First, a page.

And while segregationists saw national broadcast television as a threat and sought to contest its legitimacy, like Trump, they also appreciated its utility as a platform. The Citizens’ Councils, the most widespread and influential segregationist groups, even broadcast their own television and radio programme, the Citizens’ Council Forum. These enthusiastic advocates for Jim Crow disseminated their rebuttal to the northern media’s “fake news” throughout the nation.

‘Product of Imagination’, The Citizens’ Council (April, 1956), p. 4. The Right Wing Collection of the University of Iowa Libraries, 1918-1977, held at the Roosevelt Institute for American Studies, Middelburg, The Netherlands

More significantly, the now defunct Fairness Doctrine guaranteed segregationists airtime on nationally broadcast television programmes. Smartly dressed southern congressmen, senators, and Citizens’ Councils members appeared on American network television regularly and offered an articulate defence of segregation designed to reconfigure public perceptions of massive resistance. Images of rebellious white youths, mobs, demagogic southern politicians, and the brutal actions of southern law enforcement were not the only representations of white resistance seen in American living rooms.

Playing the game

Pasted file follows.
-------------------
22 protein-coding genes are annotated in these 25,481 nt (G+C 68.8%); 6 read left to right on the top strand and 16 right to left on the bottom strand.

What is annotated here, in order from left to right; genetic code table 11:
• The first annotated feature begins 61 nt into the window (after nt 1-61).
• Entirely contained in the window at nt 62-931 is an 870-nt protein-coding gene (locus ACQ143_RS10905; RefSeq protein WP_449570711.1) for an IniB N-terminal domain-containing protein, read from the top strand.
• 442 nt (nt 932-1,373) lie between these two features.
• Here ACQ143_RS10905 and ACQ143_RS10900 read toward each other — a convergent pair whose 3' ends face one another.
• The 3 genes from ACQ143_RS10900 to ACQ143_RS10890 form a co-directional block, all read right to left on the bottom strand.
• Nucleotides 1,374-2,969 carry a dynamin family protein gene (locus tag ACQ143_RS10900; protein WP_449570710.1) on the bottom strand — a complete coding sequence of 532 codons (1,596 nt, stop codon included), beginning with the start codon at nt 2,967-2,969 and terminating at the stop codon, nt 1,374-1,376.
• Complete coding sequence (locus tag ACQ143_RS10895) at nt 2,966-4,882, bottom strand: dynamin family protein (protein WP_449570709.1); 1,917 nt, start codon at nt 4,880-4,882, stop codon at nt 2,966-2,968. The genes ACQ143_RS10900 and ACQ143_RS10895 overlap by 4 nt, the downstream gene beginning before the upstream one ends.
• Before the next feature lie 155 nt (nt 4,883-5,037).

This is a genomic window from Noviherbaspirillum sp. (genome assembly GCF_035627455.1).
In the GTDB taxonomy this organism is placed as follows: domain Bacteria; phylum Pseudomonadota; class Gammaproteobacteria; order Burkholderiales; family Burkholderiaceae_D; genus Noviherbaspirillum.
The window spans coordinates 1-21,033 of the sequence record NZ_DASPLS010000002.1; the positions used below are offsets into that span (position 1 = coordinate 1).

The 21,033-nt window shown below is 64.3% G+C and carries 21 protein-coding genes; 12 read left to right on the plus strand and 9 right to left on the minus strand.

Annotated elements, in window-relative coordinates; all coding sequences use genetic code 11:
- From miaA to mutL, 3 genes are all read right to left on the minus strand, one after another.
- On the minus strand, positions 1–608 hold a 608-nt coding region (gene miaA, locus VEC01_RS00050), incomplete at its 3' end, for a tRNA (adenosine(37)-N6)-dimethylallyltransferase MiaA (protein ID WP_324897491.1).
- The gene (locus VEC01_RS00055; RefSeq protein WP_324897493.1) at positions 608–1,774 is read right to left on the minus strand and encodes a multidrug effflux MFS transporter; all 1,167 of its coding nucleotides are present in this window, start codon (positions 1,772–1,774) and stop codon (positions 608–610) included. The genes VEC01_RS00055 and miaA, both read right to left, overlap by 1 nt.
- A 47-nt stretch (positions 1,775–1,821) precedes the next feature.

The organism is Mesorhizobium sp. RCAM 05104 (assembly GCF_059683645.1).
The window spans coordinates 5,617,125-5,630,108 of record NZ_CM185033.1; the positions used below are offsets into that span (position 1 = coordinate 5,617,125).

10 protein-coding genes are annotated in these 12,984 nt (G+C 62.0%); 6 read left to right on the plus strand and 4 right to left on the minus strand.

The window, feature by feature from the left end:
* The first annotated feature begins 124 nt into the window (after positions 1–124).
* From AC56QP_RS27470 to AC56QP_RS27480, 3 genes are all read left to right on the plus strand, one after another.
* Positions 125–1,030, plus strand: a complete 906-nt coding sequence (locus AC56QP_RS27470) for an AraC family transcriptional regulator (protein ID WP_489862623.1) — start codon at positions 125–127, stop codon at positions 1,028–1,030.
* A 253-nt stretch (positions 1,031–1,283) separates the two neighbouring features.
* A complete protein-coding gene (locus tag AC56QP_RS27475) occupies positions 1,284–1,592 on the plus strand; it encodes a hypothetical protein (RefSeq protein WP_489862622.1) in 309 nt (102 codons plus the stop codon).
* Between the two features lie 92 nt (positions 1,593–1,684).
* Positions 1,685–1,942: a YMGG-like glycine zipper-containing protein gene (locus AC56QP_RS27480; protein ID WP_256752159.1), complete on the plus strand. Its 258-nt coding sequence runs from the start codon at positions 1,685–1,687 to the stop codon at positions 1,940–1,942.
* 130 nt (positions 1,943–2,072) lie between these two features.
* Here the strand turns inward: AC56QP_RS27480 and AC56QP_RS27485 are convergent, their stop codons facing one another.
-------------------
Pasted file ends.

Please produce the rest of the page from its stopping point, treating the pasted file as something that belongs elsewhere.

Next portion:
Although Trump is operating within a different political context, his political methods are uncannily similar to those adopted by segregationists. One of the triumphs of his campaign was to fold a vendetta against immigrants and refugees, an assault on the Affordable Care Act (“Obamacare”), and a crusade against government regulation into a single “noble” quest to “Make America Great Again”. Similarly, segregationists’ alternative media narrative brought the South’s resistance to integration under the umbrella of broad conservative issues: preserving “states’ rights”, protecting the constitution, and maintaining national security during the Cold War.

In the same way that Trump labels anti-fascist protesters lawless thugs, segregationists labelled civil rights protesters as callous law-breakers. White southern segregationist lawmen such as Laurie Pritchett and white counter-protesters portrayed themselves as keepers of the peace. Segregationists asserted that they were upholding southern and American law against what they considered to be the actions of meddlesome “communist outsiders”, and argued that southern blacks were content and thriving under segregation.

‘Ray Of Truth’, The Citizens’ Council (March, 1958), p. 1. The Right Wing Collection of the University of Iowa Libraries, 1918-1977, held at the Roosevelt Institute for American Studies, Middelburg, The Netherlands